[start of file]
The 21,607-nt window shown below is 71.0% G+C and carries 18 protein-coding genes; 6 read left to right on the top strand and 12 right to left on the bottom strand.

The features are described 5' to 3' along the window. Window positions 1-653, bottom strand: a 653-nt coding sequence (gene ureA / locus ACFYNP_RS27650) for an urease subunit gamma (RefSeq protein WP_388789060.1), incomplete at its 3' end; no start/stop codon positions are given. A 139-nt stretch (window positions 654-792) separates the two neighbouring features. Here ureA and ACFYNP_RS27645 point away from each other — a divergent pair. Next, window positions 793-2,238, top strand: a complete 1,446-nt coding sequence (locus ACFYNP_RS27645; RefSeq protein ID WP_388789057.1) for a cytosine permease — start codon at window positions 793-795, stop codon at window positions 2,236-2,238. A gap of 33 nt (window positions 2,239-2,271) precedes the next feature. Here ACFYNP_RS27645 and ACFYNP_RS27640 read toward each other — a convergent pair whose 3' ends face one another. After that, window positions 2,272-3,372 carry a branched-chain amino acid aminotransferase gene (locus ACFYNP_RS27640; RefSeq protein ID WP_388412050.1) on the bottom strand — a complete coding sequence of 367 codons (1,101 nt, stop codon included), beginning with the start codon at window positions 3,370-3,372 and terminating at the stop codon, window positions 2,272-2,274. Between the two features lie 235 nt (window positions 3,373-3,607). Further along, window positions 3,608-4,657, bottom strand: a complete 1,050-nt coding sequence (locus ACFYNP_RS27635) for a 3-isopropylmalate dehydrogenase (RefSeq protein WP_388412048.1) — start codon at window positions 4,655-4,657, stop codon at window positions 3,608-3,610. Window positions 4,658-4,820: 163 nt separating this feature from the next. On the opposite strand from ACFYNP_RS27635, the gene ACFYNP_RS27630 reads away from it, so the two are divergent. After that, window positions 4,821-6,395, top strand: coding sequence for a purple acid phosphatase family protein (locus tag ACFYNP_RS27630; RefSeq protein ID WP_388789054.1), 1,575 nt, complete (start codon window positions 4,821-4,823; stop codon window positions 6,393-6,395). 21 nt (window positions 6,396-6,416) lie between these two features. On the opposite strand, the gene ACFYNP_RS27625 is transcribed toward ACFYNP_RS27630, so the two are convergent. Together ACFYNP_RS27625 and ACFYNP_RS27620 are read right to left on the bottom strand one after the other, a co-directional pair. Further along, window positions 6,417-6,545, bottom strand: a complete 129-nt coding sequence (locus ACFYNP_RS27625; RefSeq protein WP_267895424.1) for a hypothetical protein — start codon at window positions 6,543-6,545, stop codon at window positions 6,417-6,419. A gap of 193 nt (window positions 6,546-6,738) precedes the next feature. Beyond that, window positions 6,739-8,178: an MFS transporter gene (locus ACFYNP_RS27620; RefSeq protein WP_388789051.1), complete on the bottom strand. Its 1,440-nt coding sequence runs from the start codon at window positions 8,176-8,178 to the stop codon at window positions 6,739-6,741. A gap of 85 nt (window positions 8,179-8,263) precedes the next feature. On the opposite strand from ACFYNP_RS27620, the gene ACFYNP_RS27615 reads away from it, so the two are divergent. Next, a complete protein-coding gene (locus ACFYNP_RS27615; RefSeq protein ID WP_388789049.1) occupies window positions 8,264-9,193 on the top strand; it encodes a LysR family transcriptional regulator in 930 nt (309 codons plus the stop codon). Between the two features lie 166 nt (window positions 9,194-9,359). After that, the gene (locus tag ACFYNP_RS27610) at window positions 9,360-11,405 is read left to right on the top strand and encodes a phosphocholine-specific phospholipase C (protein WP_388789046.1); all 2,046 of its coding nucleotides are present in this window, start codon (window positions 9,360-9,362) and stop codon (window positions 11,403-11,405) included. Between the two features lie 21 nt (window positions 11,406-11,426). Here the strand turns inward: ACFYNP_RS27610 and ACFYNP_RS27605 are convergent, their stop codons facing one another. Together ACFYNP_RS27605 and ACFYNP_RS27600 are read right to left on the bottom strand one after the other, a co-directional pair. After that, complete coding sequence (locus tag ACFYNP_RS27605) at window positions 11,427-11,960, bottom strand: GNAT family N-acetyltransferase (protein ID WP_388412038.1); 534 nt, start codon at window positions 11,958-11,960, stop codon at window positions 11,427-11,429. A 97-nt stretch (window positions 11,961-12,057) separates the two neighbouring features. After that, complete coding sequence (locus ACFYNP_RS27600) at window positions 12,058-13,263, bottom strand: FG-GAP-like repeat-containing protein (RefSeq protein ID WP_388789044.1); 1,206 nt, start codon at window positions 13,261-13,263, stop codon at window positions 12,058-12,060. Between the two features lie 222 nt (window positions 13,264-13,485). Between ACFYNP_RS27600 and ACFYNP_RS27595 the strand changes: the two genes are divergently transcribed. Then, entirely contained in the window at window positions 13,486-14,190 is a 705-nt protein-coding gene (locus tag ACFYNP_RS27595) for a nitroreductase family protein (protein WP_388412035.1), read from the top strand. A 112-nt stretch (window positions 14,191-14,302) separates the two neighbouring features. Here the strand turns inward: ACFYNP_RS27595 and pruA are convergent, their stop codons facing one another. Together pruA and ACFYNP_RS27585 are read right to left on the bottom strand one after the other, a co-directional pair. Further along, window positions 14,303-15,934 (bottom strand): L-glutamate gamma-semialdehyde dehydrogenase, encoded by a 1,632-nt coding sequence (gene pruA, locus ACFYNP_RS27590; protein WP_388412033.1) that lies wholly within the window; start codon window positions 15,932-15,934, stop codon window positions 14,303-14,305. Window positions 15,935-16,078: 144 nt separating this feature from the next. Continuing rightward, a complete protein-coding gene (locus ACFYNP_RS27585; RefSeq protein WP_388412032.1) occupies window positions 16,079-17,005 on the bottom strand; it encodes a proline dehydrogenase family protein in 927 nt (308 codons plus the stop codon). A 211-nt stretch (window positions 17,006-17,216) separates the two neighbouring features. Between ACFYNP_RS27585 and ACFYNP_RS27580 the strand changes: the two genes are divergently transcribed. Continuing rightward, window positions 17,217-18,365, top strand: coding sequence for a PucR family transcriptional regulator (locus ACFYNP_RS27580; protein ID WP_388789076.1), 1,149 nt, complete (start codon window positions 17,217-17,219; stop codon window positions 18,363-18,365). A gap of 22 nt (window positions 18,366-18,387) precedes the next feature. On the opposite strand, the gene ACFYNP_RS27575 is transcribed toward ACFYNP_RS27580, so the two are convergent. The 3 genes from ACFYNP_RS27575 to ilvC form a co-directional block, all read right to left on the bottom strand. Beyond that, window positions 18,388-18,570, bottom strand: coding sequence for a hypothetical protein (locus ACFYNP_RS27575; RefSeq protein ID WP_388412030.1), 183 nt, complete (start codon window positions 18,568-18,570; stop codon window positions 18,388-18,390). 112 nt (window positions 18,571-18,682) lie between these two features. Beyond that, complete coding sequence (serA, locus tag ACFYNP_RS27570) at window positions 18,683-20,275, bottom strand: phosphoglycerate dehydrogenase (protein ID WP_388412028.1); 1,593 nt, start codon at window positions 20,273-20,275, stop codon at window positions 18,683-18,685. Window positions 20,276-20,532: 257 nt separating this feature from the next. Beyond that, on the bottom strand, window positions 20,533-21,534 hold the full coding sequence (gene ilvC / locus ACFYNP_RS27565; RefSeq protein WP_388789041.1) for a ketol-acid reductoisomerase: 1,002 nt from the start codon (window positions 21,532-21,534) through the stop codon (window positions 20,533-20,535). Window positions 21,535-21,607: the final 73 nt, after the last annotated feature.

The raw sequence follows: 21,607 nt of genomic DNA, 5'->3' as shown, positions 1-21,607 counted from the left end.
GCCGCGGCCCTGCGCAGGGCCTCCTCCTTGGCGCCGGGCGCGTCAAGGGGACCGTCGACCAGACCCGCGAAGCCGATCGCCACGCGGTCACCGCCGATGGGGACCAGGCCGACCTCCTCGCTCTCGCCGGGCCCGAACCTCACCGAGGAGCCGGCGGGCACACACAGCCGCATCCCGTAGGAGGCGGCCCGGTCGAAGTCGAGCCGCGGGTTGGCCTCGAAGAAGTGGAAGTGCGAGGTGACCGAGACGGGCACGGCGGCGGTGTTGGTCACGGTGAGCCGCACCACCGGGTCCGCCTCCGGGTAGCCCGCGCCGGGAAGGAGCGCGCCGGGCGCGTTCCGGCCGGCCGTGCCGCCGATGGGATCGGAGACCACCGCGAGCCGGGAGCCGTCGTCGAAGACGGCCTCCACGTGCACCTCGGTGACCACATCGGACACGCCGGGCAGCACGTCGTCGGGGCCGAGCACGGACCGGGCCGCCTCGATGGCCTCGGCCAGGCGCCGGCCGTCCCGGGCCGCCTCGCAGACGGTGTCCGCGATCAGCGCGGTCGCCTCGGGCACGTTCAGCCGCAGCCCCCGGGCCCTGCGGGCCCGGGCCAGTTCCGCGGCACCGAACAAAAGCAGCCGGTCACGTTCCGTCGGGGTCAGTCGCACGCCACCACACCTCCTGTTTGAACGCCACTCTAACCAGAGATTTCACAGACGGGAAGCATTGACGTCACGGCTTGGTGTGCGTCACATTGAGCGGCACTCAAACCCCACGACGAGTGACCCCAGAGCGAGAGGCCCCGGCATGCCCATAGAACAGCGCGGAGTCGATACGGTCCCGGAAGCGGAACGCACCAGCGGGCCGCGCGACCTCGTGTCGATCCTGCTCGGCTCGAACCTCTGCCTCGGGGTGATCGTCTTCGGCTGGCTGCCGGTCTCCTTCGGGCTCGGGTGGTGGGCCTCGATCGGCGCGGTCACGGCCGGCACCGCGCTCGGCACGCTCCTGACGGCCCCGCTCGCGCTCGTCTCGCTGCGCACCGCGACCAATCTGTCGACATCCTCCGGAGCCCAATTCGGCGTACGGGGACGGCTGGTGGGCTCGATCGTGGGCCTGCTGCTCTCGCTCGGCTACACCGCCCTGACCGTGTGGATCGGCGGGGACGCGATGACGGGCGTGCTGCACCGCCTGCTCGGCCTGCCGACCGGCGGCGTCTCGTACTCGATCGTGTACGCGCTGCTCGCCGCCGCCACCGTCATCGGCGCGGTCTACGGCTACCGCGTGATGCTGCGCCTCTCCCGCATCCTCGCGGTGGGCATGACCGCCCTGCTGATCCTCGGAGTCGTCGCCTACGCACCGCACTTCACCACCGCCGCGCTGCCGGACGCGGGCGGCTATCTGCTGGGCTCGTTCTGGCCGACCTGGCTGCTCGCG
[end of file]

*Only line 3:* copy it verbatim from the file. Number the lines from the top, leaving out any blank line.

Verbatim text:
The raw sequence follows: 21,607 nt of genomic DNA, 5'->3' as shown, positions 1-21,607 counted from the left end.